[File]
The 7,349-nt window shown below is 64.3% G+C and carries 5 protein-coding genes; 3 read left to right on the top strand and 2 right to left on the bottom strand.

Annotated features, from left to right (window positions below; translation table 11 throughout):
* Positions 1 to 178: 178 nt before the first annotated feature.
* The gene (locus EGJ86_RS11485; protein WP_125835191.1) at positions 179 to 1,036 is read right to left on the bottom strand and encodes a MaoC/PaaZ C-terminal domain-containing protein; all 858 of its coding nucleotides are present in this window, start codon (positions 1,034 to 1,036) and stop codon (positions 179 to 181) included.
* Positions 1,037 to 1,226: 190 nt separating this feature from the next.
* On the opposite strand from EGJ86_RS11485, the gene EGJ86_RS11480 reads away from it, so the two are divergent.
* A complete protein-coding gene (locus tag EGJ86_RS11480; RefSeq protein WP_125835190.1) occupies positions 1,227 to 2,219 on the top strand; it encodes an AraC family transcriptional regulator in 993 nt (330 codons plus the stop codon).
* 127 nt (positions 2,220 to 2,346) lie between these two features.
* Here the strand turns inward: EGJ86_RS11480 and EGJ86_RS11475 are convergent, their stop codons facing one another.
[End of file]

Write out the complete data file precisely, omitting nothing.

The 7,349-nt window shown below is 64.3% G+C and carries 5 protein-coding genes; 3 read left to right on the top strand and 2 right to left on the bottom strand.

Annotated features, from left to right (window positions below; translation table 11 throughout):
* Positions 1 to 178: 178 nt before the first annotated feature.
* The gene (locus EGJ86_RS11485; protein WP_125835191.1) at positions 179 to 1,036 is read right to left on the bottom strand and encodes a MaoC/PaaZ C-terminal domain-containing protein; all 858 of its coding nucleotides are present in this window, start codon (positions 1,034 to 1,036) and stop codon (positions 179 to 181) included.
* Positions 1,037 to 1,226: 190 nt separating this feature from the next.
* On the opposite strand from EGJ86_RS11485, the gene EGJ86_RS11480 reads away from it, so the two are divergent.
* A complete protein-coding gene (locus tag EGJ86_RS11480; RefSeq protein WP_125835190.1) occupies positions 1,227 to 2,219 on the top strand; it encodes an AraC family transcriptional regulator in 993 nt (330 codons plus the stop codon).
* 127 nt (positions 2,220 to 2,346) lie between these two features.
* Here the strand turns inward: EGJ86_RS11480 and EGJ86_RS11475 are convergent, their stop codons facing one another.